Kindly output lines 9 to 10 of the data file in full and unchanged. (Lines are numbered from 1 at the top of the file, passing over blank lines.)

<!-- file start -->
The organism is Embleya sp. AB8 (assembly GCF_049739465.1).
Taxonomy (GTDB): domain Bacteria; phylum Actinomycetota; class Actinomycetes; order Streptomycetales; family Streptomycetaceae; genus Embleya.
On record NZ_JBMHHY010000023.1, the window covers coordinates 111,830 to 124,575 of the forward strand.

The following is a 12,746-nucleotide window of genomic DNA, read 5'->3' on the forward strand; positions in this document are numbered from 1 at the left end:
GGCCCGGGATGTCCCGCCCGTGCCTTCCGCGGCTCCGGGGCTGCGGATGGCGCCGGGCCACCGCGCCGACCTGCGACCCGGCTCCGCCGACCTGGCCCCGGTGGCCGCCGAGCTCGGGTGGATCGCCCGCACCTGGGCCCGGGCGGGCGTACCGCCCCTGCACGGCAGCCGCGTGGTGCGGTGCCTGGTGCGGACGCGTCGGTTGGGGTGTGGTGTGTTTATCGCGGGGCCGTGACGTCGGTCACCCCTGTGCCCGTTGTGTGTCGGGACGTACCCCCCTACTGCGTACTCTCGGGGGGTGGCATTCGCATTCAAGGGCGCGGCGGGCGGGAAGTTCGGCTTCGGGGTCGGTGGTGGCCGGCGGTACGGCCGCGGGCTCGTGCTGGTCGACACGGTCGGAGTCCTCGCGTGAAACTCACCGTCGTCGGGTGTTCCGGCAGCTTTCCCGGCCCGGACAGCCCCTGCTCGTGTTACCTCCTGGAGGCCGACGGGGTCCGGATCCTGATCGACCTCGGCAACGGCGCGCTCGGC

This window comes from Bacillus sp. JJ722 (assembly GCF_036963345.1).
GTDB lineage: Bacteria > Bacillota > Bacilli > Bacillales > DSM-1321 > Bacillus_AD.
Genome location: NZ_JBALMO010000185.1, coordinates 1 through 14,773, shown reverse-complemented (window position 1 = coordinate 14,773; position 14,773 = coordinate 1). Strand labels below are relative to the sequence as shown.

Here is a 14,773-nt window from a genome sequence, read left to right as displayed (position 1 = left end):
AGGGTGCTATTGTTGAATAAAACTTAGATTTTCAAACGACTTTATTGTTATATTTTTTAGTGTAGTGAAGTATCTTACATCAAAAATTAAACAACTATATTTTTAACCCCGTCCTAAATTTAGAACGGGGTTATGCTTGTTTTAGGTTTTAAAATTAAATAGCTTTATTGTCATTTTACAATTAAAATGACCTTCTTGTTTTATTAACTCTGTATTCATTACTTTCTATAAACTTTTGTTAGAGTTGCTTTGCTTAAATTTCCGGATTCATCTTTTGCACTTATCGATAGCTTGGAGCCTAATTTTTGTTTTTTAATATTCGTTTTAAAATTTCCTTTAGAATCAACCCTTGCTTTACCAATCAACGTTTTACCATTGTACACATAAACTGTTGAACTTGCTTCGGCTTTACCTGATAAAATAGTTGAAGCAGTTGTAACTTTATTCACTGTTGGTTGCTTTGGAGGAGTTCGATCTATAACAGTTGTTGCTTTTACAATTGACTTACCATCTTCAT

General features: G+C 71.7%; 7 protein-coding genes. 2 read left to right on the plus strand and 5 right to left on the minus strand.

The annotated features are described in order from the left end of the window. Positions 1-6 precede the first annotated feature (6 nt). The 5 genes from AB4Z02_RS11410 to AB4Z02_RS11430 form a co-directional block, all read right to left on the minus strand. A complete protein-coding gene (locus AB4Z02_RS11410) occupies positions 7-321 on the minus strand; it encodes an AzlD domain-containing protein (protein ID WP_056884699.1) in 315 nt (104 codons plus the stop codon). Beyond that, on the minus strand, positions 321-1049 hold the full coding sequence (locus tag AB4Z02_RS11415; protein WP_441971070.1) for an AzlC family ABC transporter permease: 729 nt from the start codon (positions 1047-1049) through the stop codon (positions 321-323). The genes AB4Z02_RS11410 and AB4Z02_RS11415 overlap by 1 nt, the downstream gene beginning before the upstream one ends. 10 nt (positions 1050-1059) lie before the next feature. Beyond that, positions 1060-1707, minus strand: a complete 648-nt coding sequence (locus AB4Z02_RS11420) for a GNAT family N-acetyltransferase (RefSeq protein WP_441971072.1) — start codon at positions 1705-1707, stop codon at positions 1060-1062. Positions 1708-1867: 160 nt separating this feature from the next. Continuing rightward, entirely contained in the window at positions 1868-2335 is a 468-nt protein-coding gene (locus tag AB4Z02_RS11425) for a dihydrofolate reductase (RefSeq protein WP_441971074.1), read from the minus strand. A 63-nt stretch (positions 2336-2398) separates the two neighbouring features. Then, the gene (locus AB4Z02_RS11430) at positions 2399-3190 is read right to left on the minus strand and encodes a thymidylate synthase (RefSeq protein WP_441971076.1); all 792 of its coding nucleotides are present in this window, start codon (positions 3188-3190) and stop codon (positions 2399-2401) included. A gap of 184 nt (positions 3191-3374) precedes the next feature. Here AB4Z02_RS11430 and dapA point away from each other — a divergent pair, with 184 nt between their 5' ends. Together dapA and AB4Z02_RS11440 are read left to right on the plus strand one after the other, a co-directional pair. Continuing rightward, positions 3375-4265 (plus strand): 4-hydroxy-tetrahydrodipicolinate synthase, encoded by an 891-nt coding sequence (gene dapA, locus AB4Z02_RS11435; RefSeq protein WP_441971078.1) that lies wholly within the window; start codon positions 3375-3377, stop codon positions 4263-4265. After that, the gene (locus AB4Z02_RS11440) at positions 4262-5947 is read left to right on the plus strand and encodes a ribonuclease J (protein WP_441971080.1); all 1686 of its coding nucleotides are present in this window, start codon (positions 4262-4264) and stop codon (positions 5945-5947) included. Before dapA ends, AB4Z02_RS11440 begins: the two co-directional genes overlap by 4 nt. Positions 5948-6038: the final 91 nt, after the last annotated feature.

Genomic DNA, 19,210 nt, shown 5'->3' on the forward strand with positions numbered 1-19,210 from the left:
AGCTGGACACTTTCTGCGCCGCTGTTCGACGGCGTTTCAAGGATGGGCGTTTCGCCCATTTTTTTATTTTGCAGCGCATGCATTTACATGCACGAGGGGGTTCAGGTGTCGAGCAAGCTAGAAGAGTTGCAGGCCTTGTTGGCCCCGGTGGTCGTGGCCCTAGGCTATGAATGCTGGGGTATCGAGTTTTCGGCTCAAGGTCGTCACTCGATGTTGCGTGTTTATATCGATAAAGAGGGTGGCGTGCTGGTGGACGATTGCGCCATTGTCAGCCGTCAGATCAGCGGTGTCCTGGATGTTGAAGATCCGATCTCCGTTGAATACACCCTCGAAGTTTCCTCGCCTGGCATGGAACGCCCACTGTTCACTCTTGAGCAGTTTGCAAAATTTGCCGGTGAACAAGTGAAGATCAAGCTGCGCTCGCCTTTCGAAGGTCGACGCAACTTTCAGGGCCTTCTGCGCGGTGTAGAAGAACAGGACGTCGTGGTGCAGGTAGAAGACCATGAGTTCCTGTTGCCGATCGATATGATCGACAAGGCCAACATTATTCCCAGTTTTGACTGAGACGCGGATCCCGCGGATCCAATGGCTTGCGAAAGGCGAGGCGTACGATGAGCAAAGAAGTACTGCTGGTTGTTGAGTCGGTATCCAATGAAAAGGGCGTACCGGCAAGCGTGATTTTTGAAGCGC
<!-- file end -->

Here is a 14,773-nt window from a genome sequence, read left to right as displayed (position 1 = left end):
AGGGTGCTATTGTTGAATAAAACTTAGATTTTCAAACGACTTTATTGTTATATTTTTTAGTGTAGTGAAGTATCTTACATCAAAAATTAAACAACTATATTTTTAACCCCGTCCTAAATTTAGAACGGGGTTATGCTTGTTTTAGGTTTTAAAATTAAATAGCTTTATTGTCATTTTACAATTAAAATGACCTTCTTGTTTTATTAACTCTGTATTCATTACTTTCTATAAACTTTTGTTAGAGTTGCTTTGCTTAAATTTCCGGATTCATCTTTTGCACTTATCGATAGCTTGGAGCCTAATTTTTGTTTTTTAATATTCGTTTTAAAATTTCCTTTAGAATCAACCCTTGCTTTACCAATCAACGTTTTACCATTGTACACATAAACTGTTGAACTTGCTTCGGCTTTACCTGATAAAATAGTTGAAGCAGTTGTAACTTTATTCACTGTTGGTTGCTTTGGAGGAGTTCGATCTATAACAGTTGTTGCTTTTACAATTGACTTACCATCTTCAT